Sketck Pad

4   Sketch Pad

The capacity of the Apple and other home computers to produce complex graphics gives us an exciting new artistic medium, but it is often difficult to use. There are several commercial software packages that simplify entering images into the computer, but the lack of suitable drawing instruments limits their use. Graphics paddles and graphics tablets are currently on the market, but the cost of this hardware is prohibitive for many would-be computer artists.
     If you are interested in experimenting with computer graphics but can't spend much money on hardware, consider building this versatile sketch pad, which will let you draw directly into the high resolution graphics screen. We will show you how to construct the sketch pad for a total cost of about $30.

Fig. 4-1. Sketch Pad

The sketch pad has a drawing surface slightly larger than a standard sheet of paper (8-1/2 x 11 inches). You can attach drawings and photographs to the pad and trace them into the hi-res screen, or you can use a blank sheet of paper and simultaneously draw on the paper and the screen. You can also use the sketch pad to read graphs, strip charts, and business charts directly into the computer.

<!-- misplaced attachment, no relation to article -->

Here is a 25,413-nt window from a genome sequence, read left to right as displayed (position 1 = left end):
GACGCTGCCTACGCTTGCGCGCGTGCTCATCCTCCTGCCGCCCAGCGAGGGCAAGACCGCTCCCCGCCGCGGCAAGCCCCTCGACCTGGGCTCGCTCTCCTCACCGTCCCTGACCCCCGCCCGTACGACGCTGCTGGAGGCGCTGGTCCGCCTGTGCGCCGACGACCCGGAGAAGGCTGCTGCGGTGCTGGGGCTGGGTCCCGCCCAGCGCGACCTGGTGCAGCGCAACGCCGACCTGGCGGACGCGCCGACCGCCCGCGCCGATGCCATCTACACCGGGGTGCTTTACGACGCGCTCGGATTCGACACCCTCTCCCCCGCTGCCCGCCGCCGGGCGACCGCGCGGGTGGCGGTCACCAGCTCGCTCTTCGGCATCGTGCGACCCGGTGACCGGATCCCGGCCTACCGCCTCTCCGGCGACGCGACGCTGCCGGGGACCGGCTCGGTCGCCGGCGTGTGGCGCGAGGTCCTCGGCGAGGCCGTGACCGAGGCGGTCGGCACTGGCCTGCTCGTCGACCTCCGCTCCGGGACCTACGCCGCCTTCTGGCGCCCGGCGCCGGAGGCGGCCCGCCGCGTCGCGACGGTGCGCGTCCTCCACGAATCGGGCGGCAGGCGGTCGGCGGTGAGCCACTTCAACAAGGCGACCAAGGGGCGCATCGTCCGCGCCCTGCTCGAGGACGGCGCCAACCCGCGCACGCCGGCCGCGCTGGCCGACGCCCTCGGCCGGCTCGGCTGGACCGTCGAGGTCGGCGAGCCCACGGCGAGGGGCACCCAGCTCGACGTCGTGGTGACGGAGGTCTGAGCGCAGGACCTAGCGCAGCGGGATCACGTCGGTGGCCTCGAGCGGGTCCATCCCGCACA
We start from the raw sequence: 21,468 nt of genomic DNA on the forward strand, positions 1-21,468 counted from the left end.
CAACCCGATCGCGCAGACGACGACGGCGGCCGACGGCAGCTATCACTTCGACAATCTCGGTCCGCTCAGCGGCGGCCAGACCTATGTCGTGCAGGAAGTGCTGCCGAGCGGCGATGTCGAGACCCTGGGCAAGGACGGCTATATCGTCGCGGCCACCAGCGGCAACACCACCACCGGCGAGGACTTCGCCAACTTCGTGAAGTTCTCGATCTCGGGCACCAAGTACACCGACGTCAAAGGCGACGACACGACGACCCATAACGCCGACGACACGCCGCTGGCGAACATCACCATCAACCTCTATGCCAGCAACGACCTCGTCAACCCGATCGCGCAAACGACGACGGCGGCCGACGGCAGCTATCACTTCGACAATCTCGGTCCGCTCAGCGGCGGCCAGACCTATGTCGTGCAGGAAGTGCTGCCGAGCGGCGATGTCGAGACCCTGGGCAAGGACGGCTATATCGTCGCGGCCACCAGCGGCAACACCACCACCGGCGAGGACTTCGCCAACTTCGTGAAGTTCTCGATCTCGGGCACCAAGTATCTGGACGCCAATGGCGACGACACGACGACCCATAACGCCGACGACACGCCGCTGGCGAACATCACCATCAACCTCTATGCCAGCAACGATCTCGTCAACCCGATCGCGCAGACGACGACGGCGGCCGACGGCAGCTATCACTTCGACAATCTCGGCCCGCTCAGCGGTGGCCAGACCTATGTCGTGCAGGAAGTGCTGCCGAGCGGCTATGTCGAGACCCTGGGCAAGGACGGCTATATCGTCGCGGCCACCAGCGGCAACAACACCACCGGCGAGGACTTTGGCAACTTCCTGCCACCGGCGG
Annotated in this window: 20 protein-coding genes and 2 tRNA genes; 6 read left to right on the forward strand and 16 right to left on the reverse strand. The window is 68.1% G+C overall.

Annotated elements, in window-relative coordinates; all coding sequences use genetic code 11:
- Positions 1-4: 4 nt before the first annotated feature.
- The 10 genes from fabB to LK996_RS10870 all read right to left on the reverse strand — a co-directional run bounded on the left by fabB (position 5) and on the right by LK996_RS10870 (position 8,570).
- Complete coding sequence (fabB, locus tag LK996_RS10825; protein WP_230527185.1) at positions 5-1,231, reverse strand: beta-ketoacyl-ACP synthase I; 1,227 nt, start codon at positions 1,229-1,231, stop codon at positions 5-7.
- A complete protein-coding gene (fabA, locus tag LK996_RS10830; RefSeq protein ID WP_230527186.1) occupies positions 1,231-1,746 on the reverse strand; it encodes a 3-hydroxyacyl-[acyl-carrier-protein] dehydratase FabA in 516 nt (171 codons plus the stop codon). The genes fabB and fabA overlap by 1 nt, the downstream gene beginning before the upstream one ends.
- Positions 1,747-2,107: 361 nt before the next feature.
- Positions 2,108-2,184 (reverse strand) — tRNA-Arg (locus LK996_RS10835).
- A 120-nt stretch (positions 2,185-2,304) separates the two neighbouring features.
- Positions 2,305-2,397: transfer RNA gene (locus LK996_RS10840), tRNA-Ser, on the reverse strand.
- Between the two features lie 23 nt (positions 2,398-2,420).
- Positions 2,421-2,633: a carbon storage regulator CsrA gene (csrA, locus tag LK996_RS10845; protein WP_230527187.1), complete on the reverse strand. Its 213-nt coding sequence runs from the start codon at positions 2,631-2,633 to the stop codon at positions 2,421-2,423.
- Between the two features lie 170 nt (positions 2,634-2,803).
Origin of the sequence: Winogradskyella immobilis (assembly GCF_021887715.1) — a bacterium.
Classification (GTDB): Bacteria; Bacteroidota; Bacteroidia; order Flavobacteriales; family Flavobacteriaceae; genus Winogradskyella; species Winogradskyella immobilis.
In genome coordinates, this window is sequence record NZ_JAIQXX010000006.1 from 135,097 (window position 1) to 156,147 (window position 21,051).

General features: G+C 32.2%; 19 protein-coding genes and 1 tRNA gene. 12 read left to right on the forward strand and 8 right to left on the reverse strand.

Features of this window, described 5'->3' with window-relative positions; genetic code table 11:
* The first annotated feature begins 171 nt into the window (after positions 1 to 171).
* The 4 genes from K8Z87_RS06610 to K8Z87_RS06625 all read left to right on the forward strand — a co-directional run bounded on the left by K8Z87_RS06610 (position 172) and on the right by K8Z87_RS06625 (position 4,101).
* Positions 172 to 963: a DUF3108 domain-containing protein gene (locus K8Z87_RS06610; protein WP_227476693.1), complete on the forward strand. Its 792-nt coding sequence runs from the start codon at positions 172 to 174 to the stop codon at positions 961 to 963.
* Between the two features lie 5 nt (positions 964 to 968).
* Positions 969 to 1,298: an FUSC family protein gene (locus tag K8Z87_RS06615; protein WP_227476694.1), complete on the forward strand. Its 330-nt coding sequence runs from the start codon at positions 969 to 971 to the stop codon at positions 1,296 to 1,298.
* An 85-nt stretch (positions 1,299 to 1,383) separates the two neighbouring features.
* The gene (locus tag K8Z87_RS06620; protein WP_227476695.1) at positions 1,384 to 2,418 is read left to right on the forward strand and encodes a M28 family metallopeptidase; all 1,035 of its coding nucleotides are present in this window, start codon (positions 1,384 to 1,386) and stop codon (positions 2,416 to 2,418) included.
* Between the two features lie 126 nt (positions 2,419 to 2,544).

Figure 4-1 is a drawing of the finished device. Features to note are the baseboard, the upright post which can be adjusted to change scale, the head with its two potentiometers, the cantilever, the pencil holder, and the cable with a box for the pushbuttons.